Urban air pollution is an invisible yet pervasive problem that poses a significant threat to public health and the environment. As cities continue to grow and expand, the issue of air quality becomes more pressing, especially in light of the ongoing climate change crisis. In this context, it is essential to use data-driven approaches to make air pollution visible and understandable, which can inform the design of sustainable and healthy cities.
The research project behind Air/Aire/Aria comes to light as a cross-disciplinary, compelling example of such an approach, which brings together various data sources, scientific institutions, and analytical tools to construct a comprehensive understanding of air pollution in Barcelona. Through this project, a nuanced and dynamic description of air pollution is developed, one that considers different scales, resolutions, and temporal patterns, with the utter outcome of informing policy and urban planning decisions.
In the face of this invisible phenomenon at the urban scale, it has been necessary to use several descriptions of this pollution, constructed from data, through which it can be made visible and understood how it is distributed over space and time. The project cross-cuts a large corpus of information (from multiple research centers and other institutions working in this field from various scientific disciplines) that allows for the construction of a description of the phenomenon at different scales, resolutions, and temporal intervals.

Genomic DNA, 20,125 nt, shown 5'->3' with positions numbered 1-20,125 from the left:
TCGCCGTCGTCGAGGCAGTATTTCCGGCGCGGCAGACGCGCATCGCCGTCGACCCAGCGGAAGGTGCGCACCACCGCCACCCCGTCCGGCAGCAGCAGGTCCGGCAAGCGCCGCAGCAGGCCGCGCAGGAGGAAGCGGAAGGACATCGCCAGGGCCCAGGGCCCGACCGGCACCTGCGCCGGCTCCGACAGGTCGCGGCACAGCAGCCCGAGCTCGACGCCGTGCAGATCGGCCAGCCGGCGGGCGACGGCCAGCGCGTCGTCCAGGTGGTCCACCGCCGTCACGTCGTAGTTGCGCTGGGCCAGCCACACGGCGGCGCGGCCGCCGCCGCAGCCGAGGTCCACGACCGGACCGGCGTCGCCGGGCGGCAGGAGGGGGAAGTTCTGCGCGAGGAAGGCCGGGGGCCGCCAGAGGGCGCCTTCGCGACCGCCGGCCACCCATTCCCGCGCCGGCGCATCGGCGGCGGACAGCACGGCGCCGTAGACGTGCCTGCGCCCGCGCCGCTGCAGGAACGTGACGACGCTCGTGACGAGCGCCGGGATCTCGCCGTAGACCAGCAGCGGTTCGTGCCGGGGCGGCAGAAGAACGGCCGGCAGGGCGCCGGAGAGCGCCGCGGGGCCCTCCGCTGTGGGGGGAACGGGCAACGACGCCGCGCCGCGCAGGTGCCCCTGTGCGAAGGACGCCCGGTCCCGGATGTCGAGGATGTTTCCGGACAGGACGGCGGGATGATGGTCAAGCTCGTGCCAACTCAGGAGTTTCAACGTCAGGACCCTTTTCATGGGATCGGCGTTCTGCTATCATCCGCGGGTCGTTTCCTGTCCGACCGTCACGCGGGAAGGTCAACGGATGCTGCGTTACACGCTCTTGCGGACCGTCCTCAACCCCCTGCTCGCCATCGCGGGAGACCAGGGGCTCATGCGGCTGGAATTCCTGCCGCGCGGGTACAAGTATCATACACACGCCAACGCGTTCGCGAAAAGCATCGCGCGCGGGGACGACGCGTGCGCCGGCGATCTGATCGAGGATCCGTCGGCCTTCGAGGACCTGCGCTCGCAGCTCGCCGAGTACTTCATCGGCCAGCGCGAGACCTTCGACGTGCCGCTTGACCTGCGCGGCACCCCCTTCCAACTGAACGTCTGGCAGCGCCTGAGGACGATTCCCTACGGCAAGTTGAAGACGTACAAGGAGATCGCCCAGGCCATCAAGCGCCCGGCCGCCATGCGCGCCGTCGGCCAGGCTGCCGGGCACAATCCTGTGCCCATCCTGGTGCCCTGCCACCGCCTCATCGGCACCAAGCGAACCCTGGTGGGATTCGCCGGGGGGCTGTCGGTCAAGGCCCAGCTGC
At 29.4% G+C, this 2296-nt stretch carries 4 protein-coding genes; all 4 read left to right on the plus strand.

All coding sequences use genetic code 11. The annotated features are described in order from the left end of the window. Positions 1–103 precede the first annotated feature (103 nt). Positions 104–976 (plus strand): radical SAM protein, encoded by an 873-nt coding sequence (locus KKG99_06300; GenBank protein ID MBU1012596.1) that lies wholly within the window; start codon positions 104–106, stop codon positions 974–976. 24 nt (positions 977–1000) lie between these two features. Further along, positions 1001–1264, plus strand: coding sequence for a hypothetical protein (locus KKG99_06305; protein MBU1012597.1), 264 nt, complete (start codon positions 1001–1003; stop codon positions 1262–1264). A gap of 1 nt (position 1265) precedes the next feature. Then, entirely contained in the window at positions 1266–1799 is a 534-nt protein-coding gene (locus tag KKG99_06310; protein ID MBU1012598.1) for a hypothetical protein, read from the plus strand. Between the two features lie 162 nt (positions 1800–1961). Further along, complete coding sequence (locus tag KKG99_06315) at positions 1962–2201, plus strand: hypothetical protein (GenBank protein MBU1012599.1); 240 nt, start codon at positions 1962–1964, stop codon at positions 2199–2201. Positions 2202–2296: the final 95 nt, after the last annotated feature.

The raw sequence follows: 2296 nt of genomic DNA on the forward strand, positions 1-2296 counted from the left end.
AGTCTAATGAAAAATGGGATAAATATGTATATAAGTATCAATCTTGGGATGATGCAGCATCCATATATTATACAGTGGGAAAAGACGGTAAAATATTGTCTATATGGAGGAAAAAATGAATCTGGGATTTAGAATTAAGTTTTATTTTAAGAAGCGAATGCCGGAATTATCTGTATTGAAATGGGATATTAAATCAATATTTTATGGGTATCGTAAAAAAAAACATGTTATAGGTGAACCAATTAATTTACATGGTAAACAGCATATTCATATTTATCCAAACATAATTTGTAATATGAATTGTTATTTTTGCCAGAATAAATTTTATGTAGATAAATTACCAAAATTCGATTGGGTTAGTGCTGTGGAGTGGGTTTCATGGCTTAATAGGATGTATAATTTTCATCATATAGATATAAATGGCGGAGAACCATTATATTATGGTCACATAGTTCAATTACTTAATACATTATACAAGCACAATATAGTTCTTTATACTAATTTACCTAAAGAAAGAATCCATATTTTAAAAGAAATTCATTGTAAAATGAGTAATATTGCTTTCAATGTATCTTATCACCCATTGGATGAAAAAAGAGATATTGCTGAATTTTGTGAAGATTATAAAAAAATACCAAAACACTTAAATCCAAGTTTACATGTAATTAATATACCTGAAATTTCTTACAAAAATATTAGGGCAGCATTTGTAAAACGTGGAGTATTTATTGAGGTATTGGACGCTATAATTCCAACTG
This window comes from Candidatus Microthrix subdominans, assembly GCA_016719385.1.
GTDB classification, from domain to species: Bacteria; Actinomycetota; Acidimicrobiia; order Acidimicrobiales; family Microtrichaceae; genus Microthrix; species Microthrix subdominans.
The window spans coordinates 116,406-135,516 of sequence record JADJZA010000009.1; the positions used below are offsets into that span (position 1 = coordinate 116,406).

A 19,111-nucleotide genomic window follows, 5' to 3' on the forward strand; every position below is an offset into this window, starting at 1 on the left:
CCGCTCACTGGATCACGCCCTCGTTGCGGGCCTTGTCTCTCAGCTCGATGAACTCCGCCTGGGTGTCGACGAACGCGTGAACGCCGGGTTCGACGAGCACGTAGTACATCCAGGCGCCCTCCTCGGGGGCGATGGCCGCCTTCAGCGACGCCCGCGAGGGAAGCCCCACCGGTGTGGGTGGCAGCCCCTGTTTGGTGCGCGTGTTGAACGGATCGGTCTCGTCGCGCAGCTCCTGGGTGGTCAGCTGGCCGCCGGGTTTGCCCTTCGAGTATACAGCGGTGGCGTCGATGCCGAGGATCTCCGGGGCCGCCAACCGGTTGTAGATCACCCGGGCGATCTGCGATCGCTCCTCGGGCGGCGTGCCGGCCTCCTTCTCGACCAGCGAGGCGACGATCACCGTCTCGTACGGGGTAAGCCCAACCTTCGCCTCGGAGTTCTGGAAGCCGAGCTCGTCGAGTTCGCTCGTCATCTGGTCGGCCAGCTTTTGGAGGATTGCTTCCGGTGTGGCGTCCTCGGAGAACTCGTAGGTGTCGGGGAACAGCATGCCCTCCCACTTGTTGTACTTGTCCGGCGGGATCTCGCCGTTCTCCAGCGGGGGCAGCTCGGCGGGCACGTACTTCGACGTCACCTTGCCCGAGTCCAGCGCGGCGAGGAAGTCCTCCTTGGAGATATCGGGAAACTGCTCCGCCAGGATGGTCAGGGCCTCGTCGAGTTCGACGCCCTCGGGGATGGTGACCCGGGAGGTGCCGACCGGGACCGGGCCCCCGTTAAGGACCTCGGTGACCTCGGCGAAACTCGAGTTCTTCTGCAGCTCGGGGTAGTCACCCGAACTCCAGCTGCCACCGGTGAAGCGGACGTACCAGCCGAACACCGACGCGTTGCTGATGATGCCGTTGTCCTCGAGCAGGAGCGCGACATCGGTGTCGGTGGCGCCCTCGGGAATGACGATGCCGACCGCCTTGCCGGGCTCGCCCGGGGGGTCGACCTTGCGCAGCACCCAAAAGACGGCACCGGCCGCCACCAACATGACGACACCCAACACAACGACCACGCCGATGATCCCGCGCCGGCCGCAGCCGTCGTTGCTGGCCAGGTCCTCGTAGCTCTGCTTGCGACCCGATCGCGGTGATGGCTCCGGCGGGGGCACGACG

This is the case of CALIOPE-Urban, an operational system for forecasting air quality created by the Barcelona Supercomputing Center, the predictive model of the company LOBELIA EARTH, the Generalitat de Catalunya, or the passive dosimeters of the IDAEA-CSIC and impact studies on health from the ISGlobal institute and the Public Health Agency of the Barcelona City Council. The resulting maps also include conventional and satellite open data, as well as collective gathered data from citizen science research initiatives in Barcelona.
The cartographic research has a transmedia output: an exhibition at the Venice Biennale 2023, a digital storytelling (website) and a special number of ‘Quaderns d’Arquitura i Urbanisme’.